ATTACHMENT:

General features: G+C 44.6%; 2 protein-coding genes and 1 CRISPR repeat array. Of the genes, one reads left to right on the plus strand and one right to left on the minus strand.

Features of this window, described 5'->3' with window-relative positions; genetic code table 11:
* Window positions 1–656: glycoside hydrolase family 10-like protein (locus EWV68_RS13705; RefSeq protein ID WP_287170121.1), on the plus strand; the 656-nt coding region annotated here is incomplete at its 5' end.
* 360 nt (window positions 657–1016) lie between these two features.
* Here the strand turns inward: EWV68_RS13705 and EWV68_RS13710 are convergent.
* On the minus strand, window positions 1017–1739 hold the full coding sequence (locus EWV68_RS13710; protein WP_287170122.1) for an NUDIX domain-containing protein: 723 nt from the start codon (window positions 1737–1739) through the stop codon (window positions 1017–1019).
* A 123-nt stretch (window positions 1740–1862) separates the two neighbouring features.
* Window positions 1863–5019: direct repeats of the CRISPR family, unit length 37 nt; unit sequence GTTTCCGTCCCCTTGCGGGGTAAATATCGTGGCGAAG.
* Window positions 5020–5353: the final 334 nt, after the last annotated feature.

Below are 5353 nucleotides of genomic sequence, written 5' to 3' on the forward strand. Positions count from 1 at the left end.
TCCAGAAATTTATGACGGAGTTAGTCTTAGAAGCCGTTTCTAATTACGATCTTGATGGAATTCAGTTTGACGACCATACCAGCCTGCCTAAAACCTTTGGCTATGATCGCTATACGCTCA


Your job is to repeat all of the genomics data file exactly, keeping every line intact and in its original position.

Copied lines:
General features: G+C 44.6%; 2 protein-coding genes and 1 CRISPR repeat array. Of the genes, one reads left to right on the plus strand and one right to left on the minus strand.

Features of this window, described 5'->3' with window-relative positions; genetic code table 11:
* Window positions 1–656: glycoside hydrolase family 10-like protein (locus EWV68_RS13705; RefSeq protein ID WP_287170121.1), on the plus strand; the 656-nt coding region annotated here is incomplete at its 5' end.
* 360 nt (window positions 657–1016) lie between these two features.
* Here the strand turns inward: EWV68_RS13705 and EWV68_RS13710 are convergent.
* On the minus strand, window positions 1017–1739 hold the full coding sequence (locus EWV68_RS13710; protein WP_287170122.1) for an NUDIX domain-containing protein: 723 nt from the start codon (window positions 1737–1739) through the stop codon (window positions 1017–1019).
* A 123-nt stretch (window positions 1740–1862) separates the two neighbouring features.
* Window positions 1863–5019: direct repeats of the CRISPR family, unit length 37 nt; unit sequence GTTTCCGTCCCCTTGCGGGGTAAATATCGTGGCGAAG.
* Window positions 5020–5353: the final 334 nt, after the last annotated feature.

Below are 5353 nucleotides of genomic sequence, written 5' to 3' on the forward strand. Positions count from 1 at the left end.
TCCAGAAATTTATGACGGAGTTAGTCTTAGAAGCCGTTTCTAATTACGATCTTGATGGAATTCAGTTTGACGACCATACCAGCCTGCCTAAAACCTTTGGCTATGATCGCTATACGCTCA